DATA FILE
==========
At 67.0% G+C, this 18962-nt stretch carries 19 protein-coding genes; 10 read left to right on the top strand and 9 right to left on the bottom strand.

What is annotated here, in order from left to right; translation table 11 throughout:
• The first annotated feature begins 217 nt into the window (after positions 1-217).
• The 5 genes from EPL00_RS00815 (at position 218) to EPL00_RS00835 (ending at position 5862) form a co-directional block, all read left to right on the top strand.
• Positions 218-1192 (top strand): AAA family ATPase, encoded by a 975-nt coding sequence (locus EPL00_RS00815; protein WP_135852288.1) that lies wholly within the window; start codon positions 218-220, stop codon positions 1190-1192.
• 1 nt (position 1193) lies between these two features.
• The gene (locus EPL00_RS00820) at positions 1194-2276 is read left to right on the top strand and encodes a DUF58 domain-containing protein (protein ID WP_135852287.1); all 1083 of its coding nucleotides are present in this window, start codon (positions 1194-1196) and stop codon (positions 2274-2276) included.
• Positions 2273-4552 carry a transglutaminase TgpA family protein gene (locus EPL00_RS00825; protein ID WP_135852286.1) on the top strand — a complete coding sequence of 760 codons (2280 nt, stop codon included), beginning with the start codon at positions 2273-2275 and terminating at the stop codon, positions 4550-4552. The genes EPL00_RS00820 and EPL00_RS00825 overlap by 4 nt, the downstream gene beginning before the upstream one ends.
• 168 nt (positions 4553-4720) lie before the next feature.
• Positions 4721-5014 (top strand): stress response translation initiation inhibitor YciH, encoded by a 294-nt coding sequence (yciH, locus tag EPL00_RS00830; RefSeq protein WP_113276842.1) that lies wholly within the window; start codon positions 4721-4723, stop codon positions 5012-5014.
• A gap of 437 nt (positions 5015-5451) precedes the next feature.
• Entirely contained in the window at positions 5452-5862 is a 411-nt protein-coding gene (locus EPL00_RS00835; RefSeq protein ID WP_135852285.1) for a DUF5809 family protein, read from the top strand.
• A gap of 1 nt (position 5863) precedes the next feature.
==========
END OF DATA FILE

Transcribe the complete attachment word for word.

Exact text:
At 67.0% G+C, this 18962-nt stretch carries 19 protein-coding genes; 10 read left to right on the top strand and 9 right to left on the bottom strand.

What is annotated here, in order from left to right; translation table 11 throughout:
• The first annotated feature begins 217 nt into the window (after positions 1-217).
• The 5 genes from EPL00_RS00815 (at position 218) to EPL00_RS00835 (ending at position 5862) form a co-directional block, all read left to right on the top strand.
• Positions 218-1192 (top strand): AAA family ATPase, encoded by a 975-nt coding sequence (locus EPL00_RS00815; protein WP_135852288.1) that lies wholly within the window; start codon positions 218-220, stop codon positions 1190-1192.
• 1 nt (position 1193) lies between these two features.
• The gene (locus EPL00_RS00820) at positions 1194-2276 is read left to right on the top strand and encodes a DUF58 domain-containing protein (protein ID WP_135852287.1); all 1083 of its coding nucleotides are present in this window, start codon (positions 1194-1196) and stop codon (positions 2274-2276) included.
• Positions 2273-4552 carry a transglutaminase TgpA family protein gene (locus EPL00_RS00825; protein ID WP_135852286.1) on the top strand — a complete coding sequence of 760 codons (2280 nt, stop codon included), beginning with the start codon at positions 2273-2275 and terminating at the stop codon, positions 4550-4552. The genes EPL00_RS00820 and EPL00_RS00825 overlap by 4 nt, the downstream gene beginning before the upstream one ends.
• 168 nt (positions 4553-4720) lie before the next feature.
• Positions 4721-5014 (top strand): stress response translation initiation inhibitor YciH, encoded by a 294-nt coding sequence (yciH, locus tag EPL00_RS00830; RefSeq protein WP_113276842.1) that lies wholly within the window; start codon positions 4721-4723, stop codon positions 5012-5014.
• A gap of 437 nt (positions 5015-5451) precedes the next feature.
• Entirely contained in the window at positions 5452-5862 is a 411-nt protein-coding gene (locus EPL00_RS00835; RefSeq protein ID WP_135852285.1) for a DUF5809 family protein, read from the top strand.
• A gap of 1 nt (position 5863) precedes the next feature.